Mar 072019
 

As Norman and Sandra commented in their trip report for Elmley, one of the highlights of the trip was seeing and hearing two male corn buntings. During the day we saw five marsh harriers flying together, over 3 thousand wigeon, lapwing and redshank display flights, and avocets prospecting for a nest site. Not bad eh? But for me the highlight was the two corn bunting. The two males were shouting at each other and even I could hear their song – said to sound like the jangling of keys. We all stopped to watch them for some time. The two birds ignored us completely, they had more important matters to attend to. Rather sadly, corn buntings and similar looking birds are sometimes given the epithet of “LBJs” (Little brown jobs) – but how wrong can you be. What a stunning bird! A few days later some of us were back on Sheppey near the RSPB raptor watch point at Harty.

Some bramble bushes here, have been the wintering site for a large group of corn buntings. They come back every year and it is always worth stopping to watch them. On this occasion there were at least 80 birds. But having watched two birds setting up breeding territories two days earlier, and only a few miles away, I wondered why these birds were still “together”. I had always assumed that the bramble site contained overwintering local birds. So why were they not out there, all over Sheppey, engaged in territorial campaigns? Perhaps they are all females and are just waiting for the “boys” to sort themselves out. But perhaps they are not local birds. Perhaps they are from much further north and “know” that they have to wait longer for conditions to improve in their home territories. Such wonderful birds and so much to discover about them.

Like many farmland birds, corn buntings have been in decline for some years. They have been the subject of much conservation work. Wouldn’t it be terrible not to see them?

Thanks to Steve and Terry for the photographs.

Malcolm

 Posted by on 7 March 2019 at 11:01 pm

  4 Responses to “Elmley Again – In Praise of Corn Buntings”

Comments (4)
  1. Yes, you are right, to not see these birds would be terrible. It’s also terrible knowing that it’s probably something we are doing that’s causing their decline.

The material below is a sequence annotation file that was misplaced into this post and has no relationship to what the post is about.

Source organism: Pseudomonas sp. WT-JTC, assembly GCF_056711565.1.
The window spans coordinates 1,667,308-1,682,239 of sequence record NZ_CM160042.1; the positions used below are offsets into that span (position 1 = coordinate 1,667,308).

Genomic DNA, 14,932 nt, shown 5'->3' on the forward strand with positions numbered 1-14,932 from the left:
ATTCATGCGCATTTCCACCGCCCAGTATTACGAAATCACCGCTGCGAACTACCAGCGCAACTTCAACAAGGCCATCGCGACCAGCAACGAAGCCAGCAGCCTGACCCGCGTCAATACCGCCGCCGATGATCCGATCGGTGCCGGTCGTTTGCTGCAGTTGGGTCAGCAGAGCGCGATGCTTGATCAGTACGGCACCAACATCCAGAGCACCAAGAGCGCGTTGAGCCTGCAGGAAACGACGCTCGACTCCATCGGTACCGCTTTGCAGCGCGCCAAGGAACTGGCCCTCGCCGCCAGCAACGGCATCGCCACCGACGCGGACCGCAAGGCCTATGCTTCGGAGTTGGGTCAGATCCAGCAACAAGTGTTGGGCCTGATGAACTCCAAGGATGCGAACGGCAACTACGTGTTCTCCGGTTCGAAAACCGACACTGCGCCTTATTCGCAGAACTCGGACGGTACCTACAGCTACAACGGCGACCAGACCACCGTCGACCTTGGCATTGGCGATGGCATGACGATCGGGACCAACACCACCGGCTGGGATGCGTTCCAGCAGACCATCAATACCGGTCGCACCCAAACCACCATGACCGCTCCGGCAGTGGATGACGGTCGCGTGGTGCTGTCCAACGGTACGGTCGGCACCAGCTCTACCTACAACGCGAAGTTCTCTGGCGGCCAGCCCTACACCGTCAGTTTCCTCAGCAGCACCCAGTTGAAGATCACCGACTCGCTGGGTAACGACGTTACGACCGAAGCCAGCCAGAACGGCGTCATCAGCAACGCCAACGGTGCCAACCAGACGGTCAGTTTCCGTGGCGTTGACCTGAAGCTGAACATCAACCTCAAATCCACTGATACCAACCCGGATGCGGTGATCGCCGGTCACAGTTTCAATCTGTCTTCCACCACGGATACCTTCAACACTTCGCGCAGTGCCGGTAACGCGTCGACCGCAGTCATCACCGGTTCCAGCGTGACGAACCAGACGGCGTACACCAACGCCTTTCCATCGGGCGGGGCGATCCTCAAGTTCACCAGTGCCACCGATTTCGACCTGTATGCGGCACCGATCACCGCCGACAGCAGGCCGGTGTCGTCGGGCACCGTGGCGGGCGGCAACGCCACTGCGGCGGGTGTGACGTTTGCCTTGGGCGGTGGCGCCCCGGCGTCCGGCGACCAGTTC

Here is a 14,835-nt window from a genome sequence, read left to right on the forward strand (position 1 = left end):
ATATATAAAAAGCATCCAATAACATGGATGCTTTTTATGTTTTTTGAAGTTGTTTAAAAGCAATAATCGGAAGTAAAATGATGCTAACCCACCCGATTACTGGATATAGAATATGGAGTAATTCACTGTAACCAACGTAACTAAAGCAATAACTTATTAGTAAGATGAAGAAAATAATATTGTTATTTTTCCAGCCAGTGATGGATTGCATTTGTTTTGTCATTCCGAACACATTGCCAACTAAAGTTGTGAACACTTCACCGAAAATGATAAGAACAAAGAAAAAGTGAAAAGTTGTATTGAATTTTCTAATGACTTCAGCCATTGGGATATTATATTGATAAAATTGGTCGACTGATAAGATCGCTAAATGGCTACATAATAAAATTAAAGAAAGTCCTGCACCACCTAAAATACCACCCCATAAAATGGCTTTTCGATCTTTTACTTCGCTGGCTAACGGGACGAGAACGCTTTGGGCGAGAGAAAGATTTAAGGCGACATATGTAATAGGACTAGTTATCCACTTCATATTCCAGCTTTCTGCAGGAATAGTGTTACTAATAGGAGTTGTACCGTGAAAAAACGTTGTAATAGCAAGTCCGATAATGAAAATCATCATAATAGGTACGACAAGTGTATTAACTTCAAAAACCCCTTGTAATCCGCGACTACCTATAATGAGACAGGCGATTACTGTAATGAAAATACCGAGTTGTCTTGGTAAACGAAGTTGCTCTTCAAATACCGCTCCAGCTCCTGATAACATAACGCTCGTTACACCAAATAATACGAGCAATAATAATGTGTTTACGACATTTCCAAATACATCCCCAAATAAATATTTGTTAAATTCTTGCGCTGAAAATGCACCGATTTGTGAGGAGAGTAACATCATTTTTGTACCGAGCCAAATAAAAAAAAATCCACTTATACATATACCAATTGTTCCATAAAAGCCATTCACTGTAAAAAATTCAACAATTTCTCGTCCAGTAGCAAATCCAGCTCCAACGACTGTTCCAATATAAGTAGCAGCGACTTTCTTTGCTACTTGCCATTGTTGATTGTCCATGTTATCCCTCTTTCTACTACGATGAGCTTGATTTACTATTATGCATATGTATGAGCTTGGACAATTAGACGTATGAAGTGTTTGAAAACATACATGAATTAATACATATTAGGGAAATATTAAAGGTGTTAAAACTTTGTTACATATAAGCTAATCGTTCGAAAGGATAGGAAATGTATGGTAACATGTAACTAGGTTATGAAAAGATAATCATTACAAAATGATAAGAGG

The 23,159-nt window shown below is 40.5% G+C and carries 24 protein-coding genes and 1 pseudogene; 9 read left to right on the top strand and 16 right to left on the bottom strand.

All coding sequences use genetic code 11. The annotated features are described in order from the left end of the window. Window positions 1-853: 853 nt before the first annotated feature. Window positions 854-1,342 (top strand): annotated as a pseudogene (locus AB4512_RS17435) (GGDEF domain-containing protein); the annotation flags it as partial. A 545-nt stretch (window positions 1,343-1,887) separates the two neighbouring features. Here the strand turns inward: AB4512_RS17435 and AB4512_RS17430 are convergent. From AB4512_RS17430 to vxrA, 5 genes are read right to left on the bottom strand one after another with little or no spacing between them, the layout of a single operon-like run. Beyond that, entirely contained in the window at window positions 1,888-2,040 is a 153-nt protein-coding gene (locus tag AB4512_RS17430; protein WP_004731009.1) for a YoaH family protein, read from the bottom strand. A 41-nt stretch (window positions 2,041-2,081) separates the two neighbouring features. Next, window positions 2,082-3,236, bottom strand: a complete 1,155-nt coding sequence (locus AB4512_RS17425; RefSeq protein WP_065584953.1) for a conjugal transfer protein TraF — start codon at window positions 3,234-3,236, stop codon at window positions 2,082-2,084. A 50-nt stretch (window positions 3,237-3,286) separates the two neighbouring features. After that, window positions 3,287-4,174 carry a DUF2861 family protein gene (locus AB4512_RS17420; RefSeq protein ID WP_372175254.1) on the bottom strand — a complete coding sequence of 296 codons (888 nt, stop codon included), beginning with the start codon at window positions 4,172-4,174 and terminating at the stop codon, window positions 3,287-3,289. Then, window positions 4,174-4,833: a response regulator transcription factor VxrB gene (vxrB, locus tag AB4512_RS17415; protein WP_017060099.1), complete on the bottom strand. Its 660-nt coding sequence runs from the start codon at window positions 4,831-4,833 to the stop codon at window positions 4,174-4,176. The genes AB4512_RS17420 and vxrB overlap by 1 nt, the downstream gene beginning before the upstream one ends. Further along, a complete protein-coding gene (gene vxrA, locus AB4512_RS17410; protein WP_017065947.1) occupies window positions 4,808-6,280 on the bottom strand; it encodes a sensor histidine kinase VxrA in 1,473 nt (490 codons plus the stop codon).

Lovely pictures. I hope to take my grandchildren to see them one day……..

  2. Thank you Malcolm for reminding us to not dismiss these birds and others like them as just LBJs. If you look closely they are all so much more.

  3. On driving on the ‘Lower Road’ back from Higham towards Chalk, Maria and I used to always wind down the windows and listen out for Corn Bunting singing from the overhead wires. But we have not heard them for a few years. 🙁
    Has anyone heard them along this stretch of road?

  4. As you say Paul, a singing corn bunting was always a feature of the overhead wires along the road from Chalk. Usually best seen from the road crossing at Lower Shorne. Not sure about this particular territory but there are at least 2-3 pairs nesting in the fields nearby towards “Red House”. Sally and I try to find the birds each year. Trouble with these territories is that that will be adjacent to the construction of the new Thames Crossing – should it go ahead.

 Leave a Reply

You may use these HTML tags and attributes: <a href="" title=""> <abbr title=""> <acronym title=""> <b> <blockquote cite=""> <cite> <code> <del datetime=""> <em> <i> <q cite=""> <s> <strike> <strong>

(required)

(required)

This site uses Akismet to reduce spam. Learn how your comment data is processed.